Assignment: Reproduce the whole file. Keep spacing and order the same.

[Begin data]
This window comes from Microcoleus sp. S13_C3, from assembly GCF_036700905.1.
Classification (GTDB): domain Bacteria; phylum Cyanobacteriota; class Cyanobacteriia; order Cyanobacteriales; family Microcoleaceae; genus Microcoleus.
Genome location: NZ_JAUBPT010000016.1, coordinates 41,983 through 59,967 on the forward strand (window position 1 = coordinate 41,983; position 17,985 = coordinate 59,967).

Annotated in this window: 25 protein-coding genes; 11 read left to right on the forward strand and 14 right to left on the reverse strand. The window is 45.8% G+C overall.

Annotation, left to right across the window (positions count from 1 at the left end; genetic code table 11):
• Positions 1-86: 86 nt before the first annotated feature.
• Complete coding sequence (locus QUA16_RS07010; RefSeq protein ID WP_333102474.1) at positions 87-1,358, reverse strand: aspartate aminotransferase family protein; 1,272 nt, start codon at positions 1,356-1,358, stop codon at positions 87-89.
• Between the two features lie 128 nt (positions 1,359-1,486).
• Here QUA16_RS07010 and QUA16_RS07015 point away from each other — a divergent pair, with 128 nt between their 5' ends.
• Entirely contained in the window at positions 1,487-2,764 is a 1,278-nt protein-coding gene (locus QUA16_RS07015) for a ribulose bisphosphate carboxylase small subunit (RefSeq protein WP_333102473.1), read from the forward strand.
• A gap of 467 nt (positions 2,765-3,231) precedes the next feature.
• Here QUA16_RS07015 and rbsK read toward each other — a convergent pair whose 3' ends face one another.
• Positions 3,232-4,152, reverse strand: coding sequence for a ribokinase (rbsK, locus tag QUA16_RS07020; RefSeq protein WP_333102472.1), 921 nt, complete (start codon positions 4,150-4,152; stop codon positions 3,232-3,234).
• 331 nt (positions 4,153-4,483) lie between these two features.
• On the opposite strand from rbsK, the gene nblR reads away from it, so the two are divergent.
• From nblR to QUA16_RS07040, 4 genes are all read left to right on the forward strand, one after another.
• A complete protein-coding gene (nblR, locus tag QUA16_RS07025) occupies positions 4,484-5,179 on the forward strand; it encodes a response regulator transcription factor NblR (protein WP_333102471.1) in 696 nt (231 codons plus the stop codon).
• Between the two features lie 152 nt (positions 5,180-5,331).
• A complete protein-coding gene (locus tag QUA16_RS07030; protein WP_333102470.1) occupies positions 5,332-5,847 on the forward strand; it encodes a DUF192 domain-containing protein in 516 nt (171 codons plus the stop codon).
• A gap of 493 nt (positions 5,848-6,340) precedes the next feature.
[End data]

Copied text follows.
This window comes from Microcoleus sp. S13_C3, from assembly GCF_036700905.1.
Classification (GTDB): domain Bacteria; phylum Cyanobacteriota; class Cyanobacteriia; order Cyanobacteriales; family Microcoleaceae; genus Microcoleus.
Genome location: NZ_JAUBPT010000016.1, coordinates 41,983 through 59,967 on the forward strand (window position 1 = coordinate 41,983; position 17,985 = coordinate 59,967).

Annotated in this window: 25 protein-coding genes; 11 read left to right on the forward strand and 14 right to left on the reverse strand. The window is 45.8% G+C overall.

Annotation, left to right across the window (positions count from 1 at the left end; genetic code table 11):
• Positions 1-86: 86 nt before the first annotated feature.
• Complete coding sequence (locus QUA16_RS07010; RefSeq protein ID WP_333102474.1) at positions 87-1,358, reverse strand: aspartate aminotransferase family protein; 1,272 nt, start codon at positions 1,356-1,358, stop codon at positions 87-89.
• Between the two features lie 128 nt (positions 1,359-1,486).
• Here QUA16_RS07010 and QUA16_RS07015 point away from each other — a divergent pair, with 128 nt between their 5' ends.
• Entirely contained in the window at positions 1,487-2,764 is a 1,278-nt protein-coding gene (locus QUA16_RS07015) for a ribulose bisphosphate carboxylase small subunit (RefSeq protein WP_333102473.1), read from the forward strand.
• A gap of 467 nt (positions 2,765-3,231) precedes the next feature.
• Here QUA16_RS07015 and rbsK read toward each other — a convergent pair whose 3' ends face one another.
• Positions 3,232-4,152, reverse strand: coding sequence for a ribokinase (rbsK, locus tag QUA16_RS07020; RefSeq protein WP_333102472.1), 921 nt, complete (start codon positions 4,150-4,152; stop codon positions 3,232-3,234).
• 331 nt (positions 4,153-4,483) lie between these two features.
• On the opposite strand from rbsK, the gene nblR reads away from it, so the two are divergent.
• From nblR to QUA16_RS07040, 4 genes are all read left to right on the forward strand, one after another.
• A complete protein-coding gene (nblR, locus tag QUA16_RS07025) occupies positions 4,484-5,179 on the forward strand; it encodes a response regulator transcription factor NblR (protein WP_333102471.1) in 696 nt (231 codons plus the stop codon).
• Between the two features lie 152 nt (positions 5,180-5,331).
• A complete protein-coding gene (locus tag QUA16_RS07030; protein WP_333102470.1) occupies positions 5,332-5,847 on the forward strand; it encodes a DUF192 domain-containing protein in 516 nt (171 codons plus the stop codon).
• A gap of 493 nt (positions 5,848-6,340) precedes the next feature.